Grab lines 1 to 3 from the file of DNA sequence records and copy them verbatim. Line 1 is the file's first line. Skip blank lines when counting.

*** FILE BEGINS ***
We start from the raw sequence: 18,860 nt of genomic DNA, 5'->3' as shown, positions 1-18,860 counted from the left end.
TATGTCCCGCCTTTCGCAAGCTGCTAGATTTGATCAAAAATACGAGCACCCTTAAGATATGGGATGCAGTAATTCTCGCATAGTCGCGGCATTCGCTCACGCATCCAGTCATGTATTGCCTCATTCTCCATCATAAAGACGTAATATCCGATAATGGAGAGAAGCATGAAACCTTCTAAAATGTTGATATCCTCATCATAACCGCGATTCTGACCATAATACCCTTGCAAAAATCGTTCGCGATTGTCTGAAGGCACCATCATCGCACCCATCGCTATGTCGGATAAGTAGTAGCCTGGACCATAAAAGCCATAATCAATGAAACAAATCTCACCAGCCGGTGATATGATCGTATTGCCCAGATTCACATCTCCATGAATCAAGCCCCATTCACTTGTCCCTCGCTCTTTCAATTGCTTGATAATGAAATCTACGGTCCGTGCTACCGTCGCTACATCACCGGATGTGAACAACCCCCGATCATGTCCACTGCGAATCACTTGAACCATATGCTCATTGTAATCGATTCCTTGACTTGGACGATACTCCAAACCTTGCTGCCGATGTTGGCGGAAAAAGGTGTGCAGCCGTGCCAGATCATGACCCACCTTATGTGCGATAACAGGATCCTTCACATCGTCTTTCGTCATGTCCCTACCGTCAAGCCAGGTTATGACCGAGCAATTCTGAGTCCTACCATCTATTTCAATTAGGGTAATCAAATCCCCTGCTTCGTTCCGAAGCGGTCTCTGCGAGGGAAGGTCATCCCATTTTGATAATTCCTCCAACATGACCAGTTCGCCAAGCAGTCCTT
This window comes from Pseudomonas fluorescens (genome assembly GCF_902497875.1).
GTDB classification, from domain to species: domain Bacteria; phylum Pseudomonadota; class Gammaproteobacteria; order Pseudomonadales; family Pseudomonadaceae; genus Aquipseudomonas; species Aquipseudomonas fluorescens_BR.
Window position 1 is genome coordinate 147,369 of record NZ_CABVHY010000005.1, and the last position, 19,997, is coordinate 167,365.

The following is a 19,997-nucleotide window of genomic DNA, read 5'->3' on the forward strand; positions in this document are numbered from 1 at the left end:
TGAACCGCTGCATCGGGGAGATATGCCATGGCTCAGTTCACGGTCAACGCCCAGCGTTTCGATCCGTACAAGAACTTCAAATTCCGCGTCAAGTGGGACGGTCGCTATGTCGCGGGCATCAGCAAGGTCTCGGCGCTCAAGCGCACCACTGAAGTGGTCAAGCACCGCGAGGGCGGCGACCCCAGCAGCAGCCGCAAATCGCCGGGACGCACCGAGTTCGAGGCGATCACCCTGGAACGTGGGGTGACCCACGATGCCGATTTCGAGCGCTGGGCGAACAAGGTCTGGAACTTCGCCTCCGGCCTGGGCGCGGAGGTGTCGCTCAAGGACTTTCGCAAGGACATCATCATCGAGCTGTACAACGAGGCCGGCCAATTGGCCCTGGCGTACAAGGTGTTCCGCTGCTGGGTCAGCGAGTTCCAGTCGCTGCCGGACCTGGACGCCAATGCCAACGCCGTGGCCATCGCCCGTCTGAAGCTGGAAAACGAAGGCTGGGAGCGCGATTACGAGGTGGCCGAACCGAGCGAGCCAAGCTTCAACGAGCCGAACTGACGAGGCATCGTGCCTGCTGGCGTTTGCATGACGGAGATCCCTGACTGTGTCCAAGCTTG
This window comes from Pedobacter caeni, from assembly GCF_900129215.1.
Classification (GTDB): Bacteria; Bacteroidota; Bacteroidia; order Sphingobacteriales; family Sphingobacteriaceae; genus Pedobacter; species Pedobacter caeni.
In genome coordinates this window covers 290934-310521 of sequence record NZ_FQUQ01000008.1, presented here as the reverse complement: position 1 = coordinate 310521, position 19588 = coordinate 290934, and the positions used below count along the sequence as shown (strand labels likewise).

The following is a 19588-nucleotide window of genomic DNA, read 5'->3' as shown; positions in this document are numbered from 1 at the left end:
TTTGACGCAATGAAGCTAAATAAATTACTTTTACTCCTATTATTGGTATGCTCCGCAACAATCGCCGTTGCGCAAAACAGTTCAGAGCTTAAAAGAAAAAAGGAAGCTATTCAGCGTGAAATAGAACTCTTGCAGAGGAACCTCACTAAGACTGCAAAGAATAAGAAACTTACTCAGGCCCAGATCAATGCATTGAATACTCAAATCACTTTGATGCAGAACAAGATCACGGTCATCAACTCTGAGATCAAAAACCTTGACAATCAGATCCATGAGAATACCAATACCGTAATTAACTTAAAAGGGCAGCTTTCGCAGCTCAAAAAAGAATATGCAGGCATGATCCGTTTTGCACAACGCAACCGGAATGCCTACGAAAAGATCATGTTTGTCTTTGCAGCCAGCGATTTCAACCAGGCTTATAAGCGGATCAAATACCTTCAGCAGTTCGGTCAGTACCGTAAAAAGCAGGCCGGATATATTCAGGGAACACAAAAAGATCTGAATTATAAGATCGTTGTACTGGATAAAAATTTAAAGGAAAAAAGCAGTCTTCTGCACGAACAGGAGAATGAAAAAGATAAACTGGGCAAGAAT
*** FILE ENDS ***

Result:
We start from the raw sequence: 18,860 nt of genomic DNA, 5'->3' as shown, positions 1-18,860 counted from the left end.
TATGTCCCGCCTTTCGCAAGCTGCTAGATTTGATCAAAAATACGAGCACCCTTAAGATATGGGATGCAGTAATTCTCGCATAGTCGCGGCATTCGCTCACGCATCCAGTCATGTATTGCCTCATTCTCCATCATAAAGACGTAATATCCGATAATGGAGAGAAGCATGAAACCTTCTAAAATGTTGATATCCTCATCATAACCGCGATTCTGACCATAATACCCTTGCAAAAATCGTTCGCGATTGTCTGAAGGCACCATCATCGCACCCATCGCTATGTCGGATAAGTAGTAGCCTGGACCATAAAAGCCATAATCAATGAAACAAATCTCACCAGCCGGTGATATGATCGTATTGCCCAGATTCACATCTCCATGAATCAAGCCCCATTCACTTGTCCCTCGCTCTTTCAATTGCTTGATAATGAAATCTACGGTCCGTGCTACCGTCGCTACATCACCGGATGTGAACAACCCCCGATCATGTCCACTGCGAATCACTTGAACCATATGCTCATTGTAATCGATTCCTTGACTTGGACGATACTCCAAACCTTGCTGCCGATGTTGGCGGAAAAAGGTGTGCAGCCGTGCCAGATCATGACCCACCTTATGTGCGATAACAGGATCCTTCACATCGTCTTTCGTCATGTCCCTACCGTCAAGCCAGGTTATGACCGAGCAATTCTGAGTCCTACCATCTATTTCAATTAGGGTAATCAAATCCCCTGCTTCGTTCCGAAGCGGTCTCTGCGAGGGAAGGTCATCCCATTTTGATAATTCCTCCAACATGACCAGTTCGCCAAGCAGTCCTT
This window comes from Pseudomonas fluorescens (genome assembly GCF_902497875.1).